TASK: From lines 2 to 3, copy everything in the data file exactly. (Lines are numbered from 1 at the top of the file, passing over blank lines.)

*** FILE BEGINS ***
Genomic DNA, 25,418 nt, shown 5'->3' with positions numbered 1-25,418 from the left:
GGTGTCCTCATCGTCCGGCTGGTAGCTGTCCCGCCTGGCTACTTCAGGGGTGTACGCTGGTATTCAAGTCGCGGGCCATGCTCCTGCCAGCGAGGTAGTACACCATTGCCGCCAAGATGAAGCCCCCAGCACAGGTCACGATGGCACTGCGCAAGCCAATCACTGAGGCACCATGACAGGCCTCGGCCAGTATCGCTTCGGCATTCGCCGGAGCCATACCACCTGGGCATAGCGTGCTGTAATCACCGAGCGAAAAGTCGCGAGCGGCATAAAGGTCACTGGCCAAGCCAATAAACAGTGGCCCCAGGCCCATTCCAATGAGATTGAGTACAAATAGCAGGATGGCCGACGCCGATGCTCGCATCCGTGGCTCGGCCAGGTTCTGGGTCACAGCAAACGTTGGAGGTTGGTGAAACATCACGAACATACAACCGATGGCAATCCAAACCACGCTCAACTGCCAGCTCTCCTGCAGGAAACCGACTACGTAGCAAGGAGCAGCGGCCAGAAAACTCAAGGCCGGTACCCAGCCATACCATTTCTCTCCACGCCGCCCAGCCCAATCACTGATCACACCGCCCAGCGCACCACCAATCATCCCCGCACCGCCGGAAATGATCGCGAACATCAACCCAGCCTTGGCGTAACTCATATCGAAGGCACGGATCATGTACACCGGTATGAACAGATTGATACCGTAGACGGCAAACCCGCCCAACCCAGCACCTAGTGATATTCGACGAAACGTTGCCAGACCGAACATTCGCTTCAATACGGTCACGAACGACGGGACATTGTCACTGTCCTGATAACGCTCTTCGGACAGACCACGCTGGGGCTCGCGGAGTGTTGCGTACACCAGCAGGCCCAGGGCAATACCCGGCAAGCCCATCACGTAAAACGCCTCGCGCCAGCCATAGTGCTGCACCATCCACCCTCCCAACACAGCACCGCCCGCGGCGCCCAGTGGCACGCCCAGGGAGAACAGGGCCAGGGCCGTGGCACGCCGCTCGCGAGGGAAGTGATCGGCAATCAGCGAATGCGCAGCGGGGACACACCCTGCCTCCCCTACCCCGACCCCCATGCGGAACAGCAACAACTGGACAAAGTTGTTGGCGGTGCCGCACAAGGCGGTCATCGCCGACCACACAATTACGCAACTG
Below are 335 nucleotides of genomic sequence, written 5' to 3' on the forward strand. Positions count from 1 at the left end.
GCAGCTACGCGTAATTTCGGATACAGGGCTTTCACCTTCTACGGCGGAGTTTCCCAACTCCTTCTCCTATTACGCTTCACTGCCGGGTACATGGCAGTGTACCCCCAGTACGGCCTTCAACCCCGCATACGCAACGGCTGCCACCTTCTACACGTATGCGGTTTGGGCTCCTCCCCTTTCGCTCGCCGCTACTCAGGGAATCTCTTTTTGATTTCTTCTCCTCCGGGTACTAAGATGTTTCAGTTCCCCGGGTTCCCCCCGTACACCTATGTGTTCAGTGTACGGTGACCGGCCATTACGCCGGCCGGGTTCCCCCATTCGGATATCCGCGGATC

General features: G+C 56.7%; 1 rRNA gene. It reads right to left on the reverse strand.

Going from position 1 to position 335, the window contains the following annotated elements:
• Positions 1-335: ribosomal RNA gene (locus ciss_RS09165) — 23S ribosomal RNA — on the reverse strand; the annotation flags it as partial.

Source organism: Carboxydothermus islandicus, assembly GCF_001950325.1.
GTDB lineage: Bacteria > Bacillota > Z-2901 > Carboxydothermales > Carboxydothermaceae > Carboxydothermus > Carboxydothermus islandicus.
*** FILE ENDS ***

GGTGTCCTCATCGTCCGGCTGGTAGCTGTCCCGCCTGGCTACTTCAGGGGTGTACGCTGGTATTCAAGTCGCGGGCCATGCTCCTGCCAGCGAGGTAGTACACCATTGCCGCCAAGATGAAGCCCCCAGCACAGGTCACGATGGCACTGCGCAAGCCAATCACTGAGGCACCATGACAGGCCTCGGCCAGTATCGCTTCGGCATTCGCCGGAGCCATACCACCTGGGCATAGCGTGCTGTAATCACCGAGCGAAAAGTCGCGAGCGGCATAAAGGTCACTGGCCAAGCCAATAAACAGTGGCCCCAGGCCCATTCCAATGAGATTGAGTACAAATAGCAGGATGGCCGACGCCGATGCTCGCATCCGTGGCTCGGCCAGGTTCTGGGTCACAGCAAACGTTGGAGGTTGGTGAAACATCACGAACATACAACCGATGGCAATCCAAACCACGCTCAACTGCCAGCTCTCCTGCAGGAAACCGACTACGTAGCAAGGAGCAGCGGCCAGAAAACTCAAGGCCGGTACCCAGCCATACCATTTCTCTCCACGCCGCCCAGCCCAATCACTGATCACACCGCCCAGCGCACCACCAATCATCCCCGCACCGCCGGAAATGATCGCGAACATCAACCCAGCCTTGGCGTAACTCATATCGAAGGCACGGATCATGTACACCGGTATGAACAGATTGATACCGTAGACGGCAAACCCGCCCAACCCAGCACCTAGTGATATTCGACGAAACGTTGCCAGACCGAACATTCGCTTCAATACGGTCACGAACGACGGGACATTGTCACTGTCCTGATAACGCTCTTCGGACAGACCACGCTGGGGCTCGCGGAGTGTTGCGTACACCAGCAGGCCCAGGGCAATACCCGGCAAGCCCATCACGTAAAACGCCTCGCGCCAGCCATAGTGCTGCACCATCCACCCTCCCAACACAGCACCGCCCGCGGCGCCCAGTGGCACGCCCAGGGAGAACAGGGCCAGGGCCGTGGCACGCCGCTCGCGAGGGAAGTGATCGGCAATCAGCGAATGCGCAGCGGGGACACACCCTGCCTCCCCTACCCCGACCCCCATGCGGAACAGCAACAACTGGACAAAGTTGTTGGCGGTGCCGCACAAGGCGGTCATCGCCGACCACACAATTACGCAACTG
Below are 335 nucleotides of genomic sequence, written 5' to 3' on the forward strand. Positions count from 1 at the left end.